"Me? A good man?" Kincaid pushed the hand away and came to his feet. "Boy, have you changed your tune!"

Ironhorse pulled his chair out and sank down tiredly. Kincaid was angry and confused but Paul couldn't summon the energy to fight with him. He would need that later when they came to the heart of the matter.

"Things change, John, you know that. People change, too. I certainly have," he admitted. "I've been fighting the aliens for more than two years now. The first time I saw them I lost an entire squad because I tried to fight them by the book. Well, I know better now but we're still only barely holding our own. You're a maverick, Kincaid but that's exactly what this Project needs."

"But why me? There are plenty of mavericks in the army." Kincaid came back to the desk, leaning over it, forcing the colonel to meet his eyes. There was something Ironhorse wasn't saying. Something important and Kincaid was determined to find out what.

"Yes, there are but I know you, Kincaid. And whatever you might think of me now, I know I can trust you to look after Blackwood. Besides which, I wanted to see you again. To try and explain." Paul took a deep breath. He had thought about this for a long time but now that Kincaid was there he didn't know what to say. It had all been much simpler in his mind. "I know that it's probably way past the time when anything I've got to say means anything to you," he began awkwardly, "but, for what it's worth, I'm sorry. I never wanted you to get hurt..."

"You're sorry?" Kincaid interrupted heatedly. "Damn right it's late! What's to explain? I was young and green and stupid enough to think that whatever you could give me would be enough just because I was so very much in love with you. I don't need explanations, Paul. I know damn well why you walked out on me. Because I didn't measure up to your precious Guy." Kincaid glared at Ironhorse, too caught up in his own painful memories to see how much his words hurt the older man. "I would have done anything for you then, colonel, but you threw it all in my face."

"I know. That's why I'm sorry. I didn't realise it at the time. I was too busy protecting myself to see what it was doing to you. After Guy died, I didn't ever want to care about someone that much again. You meant a hell of a lot to me, John. Too damn much." Ironhorse paused, waiting for Kincaid to say something but the younger man was silent, caught up in his own thoughts. "I don't know what else to say except that I'm sorry. I loved you but I couldn't handle that. The problem wasn't you or Guy. It was me."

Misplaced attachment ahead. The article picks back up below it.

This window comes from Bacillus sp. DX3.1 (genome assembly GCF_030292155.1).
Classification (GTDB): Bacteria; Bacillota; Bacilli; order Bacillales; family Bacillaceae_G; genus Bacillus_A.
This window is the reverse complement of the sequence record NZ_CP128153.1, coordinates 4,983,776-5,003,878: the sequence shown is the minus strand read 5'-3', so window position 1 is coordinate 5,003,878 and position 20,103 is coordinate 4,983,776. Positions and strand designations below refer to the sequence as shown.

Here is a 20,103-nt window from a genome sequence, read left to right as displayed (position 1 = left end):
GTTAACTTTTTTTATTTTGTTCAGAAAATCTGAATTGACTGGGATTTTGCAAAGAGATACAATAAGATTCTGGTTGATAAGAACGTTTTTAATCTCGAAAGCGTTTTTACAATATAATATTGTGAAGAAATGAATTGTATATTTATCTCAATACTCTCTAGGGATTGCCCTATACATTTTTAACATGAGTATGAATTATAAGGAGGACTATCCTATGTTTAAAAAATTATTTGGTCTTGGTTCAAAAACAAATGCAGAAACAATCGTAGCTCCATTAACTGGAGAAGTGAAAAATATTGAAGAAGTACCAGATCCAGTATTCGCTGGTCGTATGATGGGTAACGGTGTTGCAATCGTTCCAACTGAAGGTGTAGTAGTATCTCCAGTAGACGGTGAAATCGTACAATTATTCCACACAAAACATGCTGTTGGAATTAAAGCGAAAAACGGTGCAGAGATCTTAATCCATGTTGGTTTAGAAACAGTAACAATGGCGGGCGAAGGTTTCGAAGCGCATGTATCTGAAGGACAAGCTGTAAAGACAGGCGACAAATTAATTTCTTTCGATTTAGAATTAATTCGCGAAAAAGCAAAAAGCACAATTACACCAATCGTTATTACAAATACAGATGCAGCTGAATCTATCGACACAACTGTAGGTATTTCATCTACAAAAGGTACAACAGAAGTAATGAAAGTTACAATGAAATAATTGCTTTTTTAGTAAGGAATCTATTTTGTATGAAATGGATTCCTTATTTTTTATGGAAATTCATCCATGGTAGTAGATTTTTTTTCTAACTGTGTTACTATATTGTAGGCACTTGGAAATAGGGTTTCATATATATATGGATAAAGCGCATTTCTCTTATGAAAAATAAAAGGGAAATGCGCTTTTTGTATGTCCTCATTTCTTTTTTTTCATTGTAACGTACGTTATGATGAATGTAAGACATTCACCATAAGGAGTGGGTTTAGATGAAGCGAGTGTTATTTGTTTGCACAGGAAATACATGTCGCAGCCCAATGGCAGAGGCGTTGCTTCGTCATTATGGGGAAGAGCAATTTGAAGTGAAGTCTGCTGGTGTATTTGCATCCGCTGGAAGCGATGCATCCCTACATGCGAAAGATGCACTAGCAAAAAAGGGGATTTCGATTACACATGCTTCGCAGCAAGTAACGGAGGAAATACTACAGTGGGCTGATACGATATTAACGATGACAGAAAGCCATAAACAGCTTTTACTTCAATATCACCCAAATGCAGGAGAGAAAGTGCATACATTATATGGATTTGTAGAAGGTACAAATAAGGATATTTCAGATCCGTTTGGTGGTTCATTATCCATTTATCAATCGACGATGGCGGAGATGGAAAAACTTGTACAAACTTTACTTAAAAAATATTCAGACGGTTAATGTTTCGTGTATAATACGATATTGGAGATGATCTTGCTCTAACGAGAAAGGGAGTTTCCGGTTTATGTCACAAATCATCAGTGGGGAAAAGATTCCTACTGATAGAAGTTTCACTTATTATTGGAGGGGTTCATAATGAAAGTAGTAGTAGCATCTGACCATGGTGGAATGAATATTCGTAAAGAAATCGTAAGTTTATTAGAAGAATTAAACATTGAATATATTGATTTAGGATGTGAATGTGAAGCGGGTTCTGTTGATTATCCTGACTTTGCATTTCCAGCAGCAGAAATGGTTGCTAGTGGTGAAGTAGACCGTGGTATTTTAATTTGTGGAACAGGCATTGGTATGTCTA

It was Kincaid's turn to stare out of the window, speaking to his reflection and the anonymous dark outside.

"I always felt as though I was competing with him and losing , too."

"No," Paul broke in sharply. "Forget that. I might have screwed everything else up but I never did that."

They were both silent for long minutes, mulling over what had been said by both of them. And also what hadn't been said. Finally Kincaid turned back to face his former lover.

"Okay, you're sorry. It's done. Over with a long time ago. Why bring it up now?" Kincaid wanted to leave the past where it belonged, buried where it couldn't hurt him anymore.

"I've already told you. I need you here," Ironhorse told him, relieved that Kincaid seemed to have accepted what he had said. "I wanted a fresh start. To clear the slate between us. There's too much at stake for us to be fighting each other too."

Kincaid laughed harshly. "And what the hell makes you think we could work together, especially without fighting?"

Ironhorse shared his harsh amusement for a moment, remembering all the fights they had way back when they'd been together. Both strong willed men, John had delighted in winding Ironhorse up and riding out the consequences.

There had been some good times back then. Times Paul had bitterly missed in the years since although he'd been loathe to admit it even to himself. It was only since Harrison and the other Project members had barged their way into his life and turned everything he thought he knew about himself upside down that he realised just how empty those last few years had been without Kincaid. Now, facing impending death and the end of the world at alien hands, it was too late to do anything about it except mend a few fences and try to part as friends. Not that he was sure they had ever been friends, not as he and Harrison were friends. Somehow they had jumped that stage, going from comrades straight to being lovers. Paul had loved Kincaid but he really knew very little about the man behind the devil-may-care facade. And Kincaid certainly knew precious little about him. As soon as the younger man had started to break down the barriers surrounding Ironhorse's innermost feelings, Paul had pushed him away, not willing to risk being hurt again. It had been instinctive but it had also doomed their relationship right from the start.

He only wished there was more time. Time for him to really put things right. Time, perhaps, for them to try again because, try as he might, he couldn't deny the attraction he still felt for Kincaid and was pretty certain that the other man still felt it, too. But time was the one thing he didn't have.

"We won't be working together for very long," Ironhorse told him quietly.

"Why not?" Kincaid was confused again.